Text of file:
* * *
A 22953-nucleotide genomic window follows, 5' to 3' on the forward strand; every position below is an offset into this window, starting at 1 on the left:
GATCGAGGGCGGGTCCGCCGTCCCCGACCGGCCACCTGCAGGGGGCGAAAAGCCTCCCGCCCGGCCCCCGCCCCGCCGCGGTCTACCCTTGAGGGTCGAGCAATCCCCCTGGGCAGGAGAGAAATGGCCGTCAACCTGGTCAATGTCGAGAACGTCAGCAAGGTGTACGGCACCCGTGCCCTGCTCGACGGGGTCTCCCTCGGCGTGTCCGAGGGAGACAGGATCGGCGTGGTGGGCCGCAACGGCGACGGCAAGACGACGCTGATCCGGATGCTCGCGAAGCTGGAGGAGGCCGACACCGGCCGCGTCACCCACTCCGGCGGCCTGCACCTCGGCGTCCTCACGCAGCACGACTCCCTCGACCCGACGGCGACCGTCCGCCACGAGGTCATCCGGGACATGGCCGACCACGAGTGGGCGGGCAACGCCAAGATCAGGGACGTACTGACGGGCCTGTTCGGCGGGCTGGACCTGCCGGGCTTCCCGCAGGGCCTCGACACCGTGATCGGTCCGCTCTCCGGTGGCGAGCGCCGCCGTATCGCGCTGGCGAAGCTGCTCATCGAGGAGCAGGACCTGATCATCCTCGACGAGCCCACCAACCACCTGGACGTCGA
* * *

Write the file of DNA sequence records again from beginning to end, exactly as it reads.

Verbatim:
A 22953-nucleotide genomic window follows, 5' to 3' on the forward strand; every position below is an offset into this window, starting at 1 on the left:
GATCGAGGGCGGGTCCGCCGTCCCCGACCGGCCACCTGCAGGGGGCGAAAAGCCTCCCGCCCGGCCCCCGCCCCGCCGCGGTCTACCCTTGAGGGTCGAGCAATCCCCCTGGGCAGGAGAGAAATGGCCGTCAACCTGGTCAATGTCGAGAACGTCAGCAAGGTGTACGGCACCCGTGCCCTGCTCGACGGGGTCTCCCTCGGCGTGTCCGAGGGAGACAGGATCGGCGTGGTGGGCCGCAACGGCGACGGCAAGACGACGCTGATCCGGATGCTCGCGAAGCTGGAGGAGGCCGACACCGGCCGCGTCACCCACTCCGGCGGCCTGCACCTCGGCGTCCTCACGCAGCACGACTCCCTCGACCCGACGGCGACCGTCCGCCACGAGGTCATCCGGGACATGGCCGACCACGAGTGGGCGGGCAACGCCAAGATCAGGGACGTACTGACGGGCCTGTTCGGCGGGCTGGACCTGCCGGGCTTCCCGCAGGGCCTCGACACCGTGATCGGTCCGCTCTCCGGTGGCGAGCGCCGCCGTATCGCGCTGGCGAAGCTGCTCATCGAGGAGCAGGACCTGATCATCCTCGACGAGCCCACCAACCACCTGGACGTCGA